Description - The Oresteia by Aeschylus
Aeschylus' famed plays Agamemnon, The Libation Bearers, and The Eumenides comprise the Oresteia, which uses the dark and convoluted story of a family curse, and a long history of murder and revenge, to raise haunting questions about the nature and the price of justice. In Agamemnon , the Argive king reaches home following his victory in the Trojan War, only to meet his death at the hand of his wife, Clytemnestra. Horrible as this deed is shown to be, we also come to understand in the course of the play how justice has been satisfied by Agamemnon's murder. The second play in the trilogy, The Libation Bearers (Choephoroe), portrays the vengeance of Agamemnon's son Orestes, who returns from exile to exact the price of his father's murder. With the aid of his sister Electra, Orestes kills Clytemnestra, and her lover, Aegisthus. By spilling his mother's blood, however, he invites the wrath of the ancient Erinyes, or Furies, and they begin to pursue him. The Eumenides shows the Furies' pursuit of Orestes, who is protected by the younger god Apollo.
Orestes is ultimately tried for his crime in Athens, and Athena, goddess of wisdom, casts the deciding vote on his behalf, and releases him from the ancient familial blood-guilt. Athena persuades the Furies to accept the new legal justice and a new role in the polis, as Kindly Ones, who will bless the city of Athens and its land. In this exciting new translation, at once faithful to the original and as fully alive as a poem in English, Alan Shapiro and Peter Burian showcase the complexity and intricate imagery of this great work of Athenian tragic poetry.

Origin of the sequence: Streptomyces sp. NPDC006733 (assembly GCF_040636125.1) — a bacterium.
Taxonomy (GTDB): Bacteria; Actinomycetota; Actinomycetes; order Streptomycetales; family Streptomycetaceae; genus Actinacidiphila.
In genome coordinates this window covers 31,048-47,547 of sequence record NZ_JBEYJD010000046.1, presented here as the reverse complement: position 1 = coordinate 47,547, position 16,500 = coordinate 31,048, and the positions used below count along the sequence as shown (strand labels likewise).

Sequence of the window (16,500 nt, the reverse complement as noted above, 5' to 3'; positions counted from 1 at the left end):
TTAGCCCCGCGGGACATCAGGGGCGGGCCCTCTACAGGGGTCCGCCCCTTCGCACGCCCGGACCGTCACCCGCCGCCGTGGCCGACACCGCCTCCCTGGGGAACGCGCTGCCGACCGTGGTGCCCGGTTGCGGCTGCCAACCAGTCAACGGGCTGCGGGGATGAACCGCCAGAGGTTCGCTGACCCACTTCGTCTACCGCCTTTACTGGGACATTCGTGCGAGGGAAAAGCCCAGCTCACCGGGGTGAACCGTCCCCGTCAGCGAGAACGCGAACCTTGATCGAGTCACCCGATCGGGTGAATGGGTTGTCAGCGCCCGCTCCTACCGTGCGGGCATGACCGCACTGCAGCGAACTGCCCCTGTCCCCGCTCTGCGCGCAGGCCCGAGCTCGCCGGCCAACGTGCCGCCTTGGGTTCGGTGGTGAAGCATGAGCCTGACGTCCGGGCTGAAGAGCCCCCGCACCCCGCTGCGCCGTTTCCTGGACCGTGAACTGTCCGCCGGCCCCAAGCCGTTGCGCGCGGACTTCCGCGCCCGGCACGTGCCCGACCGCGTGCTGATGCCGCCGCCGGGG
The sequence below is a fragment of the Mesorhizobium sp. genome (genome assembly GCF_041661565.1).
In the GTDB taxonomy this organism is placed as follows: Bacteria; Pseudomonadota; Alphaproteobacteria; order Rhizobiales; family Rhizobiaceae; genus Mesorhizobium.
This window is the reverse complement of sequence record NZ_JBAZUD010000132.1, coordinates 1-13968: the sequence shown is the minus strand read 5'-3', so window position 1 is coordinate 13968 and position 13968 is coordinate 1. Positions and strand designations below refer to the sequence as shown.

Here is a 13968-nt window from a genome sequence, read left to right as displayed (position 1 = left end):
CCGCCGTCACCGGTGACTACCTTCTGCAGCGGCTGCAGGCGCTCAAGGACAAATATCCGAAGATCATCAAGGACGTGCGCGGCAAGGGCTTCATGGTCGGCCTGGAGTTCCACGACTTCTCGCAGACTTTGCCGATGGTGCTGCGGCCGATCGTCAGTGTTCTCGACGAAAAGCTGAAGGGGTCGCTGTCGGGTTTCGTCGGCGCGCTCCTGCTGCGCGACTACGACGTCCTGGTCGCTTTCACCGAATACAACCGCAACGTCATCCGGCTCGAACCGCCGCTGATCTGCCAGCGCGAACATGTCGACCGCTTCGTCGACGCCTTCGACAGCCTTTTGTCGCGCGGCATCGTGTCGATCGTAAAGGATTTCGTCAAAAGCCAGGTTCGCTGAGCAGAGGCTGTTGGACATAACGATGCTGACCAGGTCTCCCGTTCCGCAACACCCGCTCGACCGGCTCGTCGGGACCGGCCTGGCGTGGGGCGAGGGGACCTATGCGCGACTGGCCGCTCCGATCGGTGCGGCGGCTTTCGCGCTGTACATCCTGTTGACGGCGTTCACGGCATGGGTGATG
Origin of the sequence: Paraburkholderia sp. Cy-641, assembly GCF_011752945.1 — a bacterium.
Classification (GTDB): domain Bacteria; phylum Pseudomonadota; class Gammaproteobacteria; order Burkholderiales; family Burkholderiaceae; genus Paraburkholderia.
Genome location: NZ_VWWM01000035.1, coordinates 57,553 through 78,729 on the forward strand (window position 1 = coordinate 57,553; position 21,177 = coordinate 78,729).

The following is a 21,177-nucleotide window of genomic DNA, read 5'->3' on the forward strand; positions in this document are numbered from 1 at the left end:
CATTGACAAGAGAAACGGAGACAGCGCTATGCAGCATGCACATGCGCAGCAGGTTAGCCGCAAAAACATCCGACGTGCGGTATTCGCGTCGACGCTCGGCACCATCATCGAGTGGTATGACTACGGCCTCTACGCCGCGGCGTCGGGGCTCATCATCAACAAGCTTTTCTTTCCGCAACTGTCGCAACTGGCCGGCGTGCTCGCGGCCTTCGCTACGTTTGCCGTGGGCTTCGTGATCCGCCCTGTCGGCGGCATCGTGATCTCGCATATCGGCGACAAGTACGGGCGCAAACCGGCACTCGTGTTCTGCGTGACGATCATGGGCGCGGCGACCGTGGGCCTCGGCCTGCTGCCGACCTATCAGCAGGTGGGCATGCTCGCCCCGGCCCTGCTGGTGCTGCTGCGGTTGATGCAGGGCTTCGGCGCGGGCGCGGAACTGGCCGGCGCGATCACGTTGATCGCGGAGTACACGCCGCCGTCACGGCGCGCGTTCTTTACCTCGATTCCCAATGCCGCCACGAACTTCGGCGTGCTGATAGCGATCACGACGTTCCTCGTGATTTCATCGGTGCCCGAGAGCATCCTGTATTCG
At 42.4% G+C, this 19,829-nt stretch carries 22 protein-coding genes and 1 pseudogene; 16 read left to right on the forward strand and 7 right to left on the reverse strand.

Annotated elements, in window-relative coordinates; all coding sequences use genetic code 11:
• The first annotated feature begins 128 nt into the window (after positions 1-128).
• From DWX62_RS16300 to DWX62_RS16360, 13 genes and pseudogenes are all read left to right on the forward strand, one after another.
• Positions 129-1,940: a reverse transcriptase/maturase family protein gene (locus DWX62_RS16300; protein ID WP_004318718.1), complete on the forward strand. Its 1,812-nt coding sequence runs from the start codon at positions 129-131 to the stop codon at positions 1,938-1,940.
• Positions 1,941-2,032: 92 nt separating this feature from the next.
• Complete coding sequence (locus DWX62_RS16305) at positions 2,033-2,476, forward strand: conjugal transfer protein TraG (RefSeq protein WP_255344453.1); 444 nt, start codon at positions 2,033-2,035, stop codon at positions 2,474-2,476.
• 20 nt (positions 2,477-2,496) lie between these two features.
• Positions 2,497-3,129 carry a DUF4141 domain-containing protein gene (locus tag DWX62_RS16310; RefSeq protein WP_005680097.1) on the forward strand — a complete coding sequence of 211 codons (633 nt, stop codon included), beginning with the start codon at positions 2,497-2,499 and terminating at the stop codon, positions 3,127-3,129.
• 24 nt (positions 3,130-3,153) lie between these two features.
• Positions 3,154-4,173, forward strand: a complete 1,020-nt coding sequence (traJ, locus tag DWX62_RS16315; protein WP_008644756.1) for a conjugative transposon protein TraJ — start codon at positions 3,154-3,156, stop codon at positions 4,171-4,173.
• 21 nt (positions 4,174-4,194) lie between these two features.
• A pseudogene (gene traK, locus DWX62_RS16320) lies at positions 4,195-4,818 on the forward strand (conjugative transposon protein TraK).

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(203mm x 135mm x 14mm)
Oxford University Press Inc
Publisher: Oxford University Press Inc
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Author Biography - Aeschylus
Alan Shapiro is Professor of English at the University of North Carolina at Chapel Hill and the author of a number of prize-winning volumes of poetry and prose, including The Dead Alive and Busy, winner of the 2001 Kingsley Tufts Award. Peter Burian is Professor of Classics at Duke University. Together, they act as the general editors for Oxford's Greek Tragedy in New Translations series.